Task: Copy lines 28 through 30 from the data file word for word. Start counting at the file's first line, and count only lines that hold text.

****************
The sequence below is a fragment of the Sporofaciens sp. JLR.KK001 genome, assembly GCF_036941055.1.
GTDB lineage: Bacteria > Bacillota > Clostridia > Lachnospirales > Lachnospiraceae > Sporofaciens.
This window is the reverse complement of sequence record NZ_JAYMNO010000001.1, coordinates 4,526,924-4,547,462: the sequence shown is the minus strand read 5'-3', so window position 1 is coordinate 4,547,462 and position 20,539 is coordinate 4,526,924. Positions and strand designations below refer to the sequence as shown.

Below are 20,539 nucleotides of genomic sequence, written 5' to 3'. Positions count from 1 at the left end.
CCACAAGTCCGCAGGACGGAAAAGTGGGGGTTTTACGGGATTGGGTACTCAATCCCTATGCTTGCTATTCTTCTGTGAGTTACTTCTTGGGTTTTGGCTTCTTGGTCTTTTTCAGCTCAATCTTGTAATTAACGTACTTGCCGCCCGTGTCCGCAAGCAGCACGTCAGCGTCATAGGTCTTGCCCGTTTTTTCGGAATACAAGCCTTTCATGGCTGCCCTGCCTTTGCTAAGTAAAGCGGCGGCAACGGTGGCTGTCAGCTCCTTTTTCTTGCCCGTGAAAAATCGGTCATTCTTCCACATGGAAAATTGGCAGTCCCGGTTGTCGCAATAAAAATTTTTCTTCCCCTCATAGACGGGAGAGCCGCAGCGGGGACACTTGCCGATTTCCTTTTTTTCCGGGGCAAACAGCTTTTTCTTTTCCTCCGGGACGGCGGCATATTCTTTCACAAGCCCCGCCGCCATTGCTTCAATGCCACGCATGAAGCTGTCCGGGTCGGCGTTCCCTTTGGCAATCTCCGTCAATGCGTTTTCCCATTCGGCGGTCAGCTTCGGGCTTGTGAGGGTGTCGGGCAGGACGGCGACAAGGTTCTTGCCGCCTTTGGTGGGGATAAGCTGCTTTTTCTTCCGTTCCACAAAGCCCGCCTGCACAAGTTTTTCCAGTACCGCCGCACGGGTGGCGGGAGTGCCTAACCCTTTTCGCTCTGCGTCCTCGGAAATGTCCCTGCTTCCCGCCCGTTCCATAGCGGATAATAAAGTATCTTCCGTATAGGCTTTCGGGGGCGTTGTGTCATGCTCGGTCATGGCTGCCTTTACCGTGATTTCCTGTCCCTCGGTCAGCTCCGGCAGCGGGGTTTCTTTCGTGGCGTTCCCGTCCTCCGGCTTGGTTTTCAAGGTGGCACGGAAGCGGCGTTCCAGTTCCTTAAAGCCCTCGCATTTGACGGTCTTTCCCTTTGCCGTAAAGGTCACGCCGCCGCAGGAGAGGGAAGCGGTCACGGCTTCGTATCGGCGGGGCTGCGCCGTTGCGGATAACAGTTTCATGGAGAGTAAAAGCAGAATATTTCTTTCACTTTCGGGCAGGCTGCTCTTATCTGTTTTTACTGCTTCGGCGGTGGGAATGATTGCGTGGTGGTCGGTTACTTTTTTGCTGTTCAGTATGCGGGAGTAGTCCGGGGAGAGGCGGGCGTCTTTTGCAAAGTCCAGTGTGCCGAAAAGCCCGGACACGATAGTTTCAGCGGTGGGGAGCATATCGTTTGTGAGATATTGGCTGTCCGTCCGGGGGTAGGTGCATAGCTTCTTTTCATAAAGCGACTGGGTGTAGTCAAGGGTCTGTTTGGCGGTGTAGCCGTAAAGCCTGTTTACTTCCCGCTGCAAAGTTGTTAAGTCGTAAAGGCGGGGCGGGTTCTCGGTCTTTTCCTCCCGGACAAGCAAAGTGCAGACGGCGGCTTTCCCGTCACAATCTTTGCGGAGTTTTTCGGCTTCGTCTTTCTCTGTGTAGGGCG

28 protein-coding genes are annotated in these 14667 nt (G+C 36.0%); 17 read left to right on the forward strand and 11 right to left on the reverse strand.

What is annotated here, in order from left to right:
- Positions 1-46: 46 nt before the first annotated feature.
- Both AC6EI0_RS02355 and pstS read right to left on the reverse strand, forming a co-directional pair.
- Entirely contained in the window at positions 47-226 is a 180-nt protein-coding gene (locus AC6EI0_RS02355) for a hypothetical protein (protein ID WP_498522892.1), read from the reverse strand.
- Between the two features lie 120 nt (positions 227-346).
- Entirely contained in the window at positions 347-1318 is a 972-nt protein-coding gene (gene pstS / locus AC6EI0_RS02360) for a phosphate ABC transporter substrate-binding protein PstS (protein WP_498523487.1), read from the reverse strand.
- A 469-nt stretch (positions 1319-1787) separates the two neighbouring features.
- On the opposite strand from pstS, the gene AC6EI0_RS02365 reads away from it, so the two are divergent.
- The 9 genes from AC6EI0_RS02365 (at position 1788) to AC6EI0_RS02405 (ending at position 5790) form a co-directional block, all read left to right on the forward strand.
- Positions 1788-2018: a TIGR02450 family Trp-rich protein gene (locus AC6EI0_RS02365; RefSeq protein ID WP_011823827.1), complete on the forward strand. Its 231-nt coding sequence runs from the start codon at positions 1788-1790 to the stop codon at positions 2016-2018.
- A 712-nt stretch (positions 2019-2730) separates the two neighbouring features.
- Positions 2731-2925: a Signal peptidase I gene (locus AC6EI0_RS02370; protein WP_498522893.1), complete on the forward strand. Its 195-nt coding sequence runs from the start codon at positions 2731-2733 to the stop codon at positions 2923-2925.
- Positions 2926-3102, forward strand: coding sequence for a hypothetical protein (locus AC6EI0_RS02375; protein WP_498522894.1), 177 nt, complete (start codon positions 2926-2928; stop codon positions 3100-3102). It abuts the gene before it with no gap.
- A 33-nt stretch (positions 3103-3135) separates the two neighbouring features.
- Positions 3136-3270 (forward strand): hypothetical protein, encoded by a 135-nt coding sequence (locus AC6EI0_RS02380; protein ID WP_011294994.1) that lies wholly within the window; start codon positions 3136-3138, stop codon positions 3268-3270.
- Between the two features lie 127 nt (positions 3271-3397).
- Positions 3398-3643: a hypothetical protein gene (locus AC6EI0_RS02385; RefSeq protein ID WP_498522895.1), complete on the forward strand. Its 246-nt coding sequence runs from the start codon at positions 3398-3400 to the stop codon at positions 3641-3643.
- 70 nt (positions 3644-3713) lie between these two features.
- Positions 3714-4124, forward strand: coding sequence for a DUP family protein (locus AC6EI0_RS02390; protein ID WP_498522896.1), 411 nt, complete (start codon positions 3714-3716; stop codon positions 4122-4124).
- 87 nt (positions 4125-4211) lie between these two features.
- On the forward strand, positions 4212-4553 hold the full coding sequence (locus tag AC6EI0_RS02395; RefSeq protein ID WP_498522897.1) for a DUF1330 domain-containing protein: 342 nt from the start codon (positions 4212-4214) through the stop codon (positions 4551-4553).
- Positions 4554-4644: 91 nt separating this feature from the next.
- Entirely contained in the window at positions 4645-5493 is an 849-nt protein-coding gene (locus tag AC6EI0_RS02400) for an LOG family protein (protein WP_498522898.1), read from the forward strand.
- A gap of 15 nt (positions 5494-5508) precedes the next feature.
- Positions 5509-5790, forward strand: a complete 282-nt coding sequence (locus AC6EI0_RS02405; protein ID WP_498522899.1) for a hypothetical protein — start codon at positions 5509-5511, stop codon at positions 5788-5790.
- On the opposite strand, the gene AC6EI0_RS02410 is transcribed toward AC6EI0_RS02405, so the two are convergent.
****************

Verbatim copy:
- Positions 4554-4644: 91 nt separating this feature from the next.
- Entirely contained in the window at positions 4645-5493 is an 849-nt protein-coding gene (locus tag AC6EI0_RS02400) for an LOG family protein (protein WP_498522898.1), read from the forward strand.
- A gap of 15 nt (positions 5494-5508) precedes the next feature.